How many lives can one man change?
by Braha Bender
They had stood in line for over two hours. The tiny street swarmed with shoppers rushing to purchase their last Passover needs. Waiting to receive three or four kilos of free carrots and potatoes along with the rest of the neighborhood poor, small Ariel and his father inched forward. To Ariel's eyes, the end of the line looked miles away. That wasn't what bothered him, though.
"What gives the poor man the strength to cope," says Ariel Lurie, "is his spirit. If the spirit is guarded, he can go on to be anything -- a pilot, a contractor, a member of the Knesset, the Prime Minister..."
As a child, Ariel's family's financial situation did not affect his sense of self-worth -- until that day standing in line. With so many people watching him, for the first time Ariel Lurie felt the shame of poverty. "I took it upon myself that when I grew up I would create a way to enable people to give to the poor and hungry without shaming them," says Ariel. "Their spirit would be defended."
POVERTY AND KINDNESS
Ariel Lurie knows what it's like to grow up hungry. His mother, a cook and cleaner for wealthier families, often visited Shuk Machaneh Yehuda, Jerusalem's open-air produce market, after all the hawkers had gone home. By the cold light of the street lamps, Shulamit Lurie would peer at the filthy ground beneath the abandoned wooden stalls searching for discarded cucumbers. The few she found would be taken home, washed, soaked in vinegar and salt, and turned in to flimsy pickles. Sometimes one of these pickles and an apple was all Ariel and his three siblings had to eat for an entire day.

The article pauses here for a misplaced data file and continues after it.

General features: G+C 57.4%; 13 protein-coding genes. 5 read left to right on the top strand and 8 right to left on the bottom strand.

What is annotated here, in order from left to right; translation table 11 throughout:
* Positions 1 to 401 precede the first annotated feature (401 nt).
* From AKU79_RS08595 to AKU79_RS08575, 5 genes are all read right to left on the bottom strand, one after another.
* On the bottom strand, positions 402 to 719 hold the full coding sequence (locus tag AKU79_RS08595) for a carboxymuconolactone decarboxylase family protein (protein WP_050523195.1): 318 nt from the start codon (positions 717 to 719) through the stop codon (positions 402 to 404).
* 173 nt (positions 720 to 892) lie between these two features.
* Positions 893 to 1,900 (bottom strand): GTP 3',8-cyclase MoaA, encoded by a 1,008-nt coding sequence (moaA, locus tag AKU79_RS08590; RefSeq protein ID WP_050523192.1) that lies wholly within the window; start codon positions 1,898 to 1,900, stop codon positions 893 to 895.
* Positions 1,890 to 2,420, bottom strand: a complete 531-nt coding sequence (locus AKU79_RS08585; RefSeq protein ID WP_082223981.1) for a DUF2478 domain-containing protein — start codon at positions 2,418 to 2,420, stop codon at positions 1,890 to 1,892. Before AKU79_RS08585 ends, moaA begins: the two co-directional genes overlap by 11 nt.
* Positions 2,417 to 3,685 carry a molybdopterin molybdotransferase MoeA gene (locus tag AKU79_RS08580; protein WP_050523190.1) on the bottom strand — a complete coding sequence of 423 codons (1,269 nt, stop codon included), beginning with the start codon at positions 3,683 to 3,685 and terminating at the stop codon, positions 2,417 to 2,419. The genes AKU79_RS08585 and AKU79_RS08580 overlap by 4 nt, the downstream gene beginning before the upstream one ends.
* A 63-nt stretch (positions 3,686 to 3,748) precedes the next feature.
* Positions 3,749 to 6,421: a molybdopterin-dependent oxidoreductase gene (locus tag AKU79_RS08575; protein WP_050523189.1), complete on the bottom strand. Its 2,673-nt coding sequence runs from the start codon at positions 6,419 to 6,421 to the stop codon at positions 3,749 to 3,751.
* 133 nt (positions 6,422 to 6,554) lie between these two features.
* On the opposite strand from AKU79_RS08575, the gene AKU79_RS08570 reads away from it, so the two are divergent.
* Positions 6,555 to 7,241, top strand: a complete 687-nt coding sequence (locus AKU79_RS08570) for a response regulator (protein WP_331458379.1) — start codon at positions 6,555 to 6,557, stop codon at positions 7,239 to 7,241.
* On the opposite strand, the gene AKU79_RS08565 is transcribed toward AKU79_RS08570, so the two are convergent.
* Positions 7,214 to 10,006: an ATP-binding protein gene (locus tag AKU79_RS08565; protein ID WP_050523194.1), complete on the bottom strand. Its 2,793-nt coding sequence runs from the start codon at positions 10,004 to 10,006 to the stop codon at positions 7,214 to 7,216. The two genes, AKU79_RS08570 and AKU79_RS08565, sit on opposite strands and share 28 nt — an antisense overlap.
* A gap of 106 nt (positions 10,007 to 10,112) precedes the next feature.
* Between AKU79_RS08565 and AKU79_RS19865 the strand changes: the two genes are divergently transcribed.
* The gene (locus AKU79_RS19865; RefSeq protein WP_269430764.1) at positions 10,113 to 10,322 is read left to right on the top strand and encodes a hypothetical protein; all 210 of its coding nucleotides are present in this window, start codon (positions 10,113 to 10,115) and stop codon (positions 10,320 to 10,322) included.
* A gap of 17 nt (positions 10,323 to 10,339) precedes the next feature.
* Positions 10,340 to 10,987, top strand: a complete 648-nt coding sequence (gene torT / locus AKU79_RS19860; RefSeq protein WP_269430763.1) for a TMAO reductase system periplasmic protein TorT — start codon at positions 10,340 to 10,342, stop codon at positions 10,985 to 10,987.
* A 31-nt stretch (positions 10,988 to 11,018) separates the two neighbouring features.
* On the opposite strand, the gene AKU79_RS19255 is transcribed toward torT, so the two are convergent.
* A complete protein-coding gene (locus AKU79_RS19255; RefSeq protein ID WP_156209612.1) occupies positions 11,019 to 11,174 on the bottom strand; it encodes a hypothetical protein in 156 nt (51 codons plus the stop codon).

Shabbat was the only day during the week when Ariel and his brothers and sister could look forward to a warm meal. Unable to afford meat, his mother would bring home bones from the butcher and boil them with grains and vegetables to make a simple chamin, a Sephardic version of chulent. As the chamin cooked, the fat in the bones would rise to the top of the pot. Whoever received the first servings would enjoy most of the delicious, nourishing fat floating on the savory water. Every child in the Lurie family wanted those servings. But every week after Ezra Lurie made Kiddush and hamotzei, one of the Lurie children was elected to bring the very first, fatty bowls of Mrs. Lurie's chamin over to neighbors who were even hungrier than themselves. "I remember walking over the cobblestones of our courtyard in the Bucharian Quarter of Jerusalem trying not to spill the bowl of chamin, just smelling it."
Today, 30 years later, Ariel Lurie serves as the founder and director of Yad Ezra VeShulamit, a relief organization that distributes roughly 40 tons of food to the needy on a weekly basis. On a Thursday afternoon visit to the main headquarters of Yad Ezra VeShulamit, volunteers can be seen busily packing carrots, potatoes, onions, canned goods, bread, and other groceries from industrial crates into hundreds of individual baskets spanning the length of Shimon Rokach Street in Jerusalem's Beis Yisroel neighborhood.
Ariel, whose grandfather and great-uncle had imported and smuggled food into Jerusalem from Burma Road during the siege of 1948, confesses, "The power to help others is born of feeling their pain. I made a promise to myself. I told myself that when I grew up, I would take care of hungry children."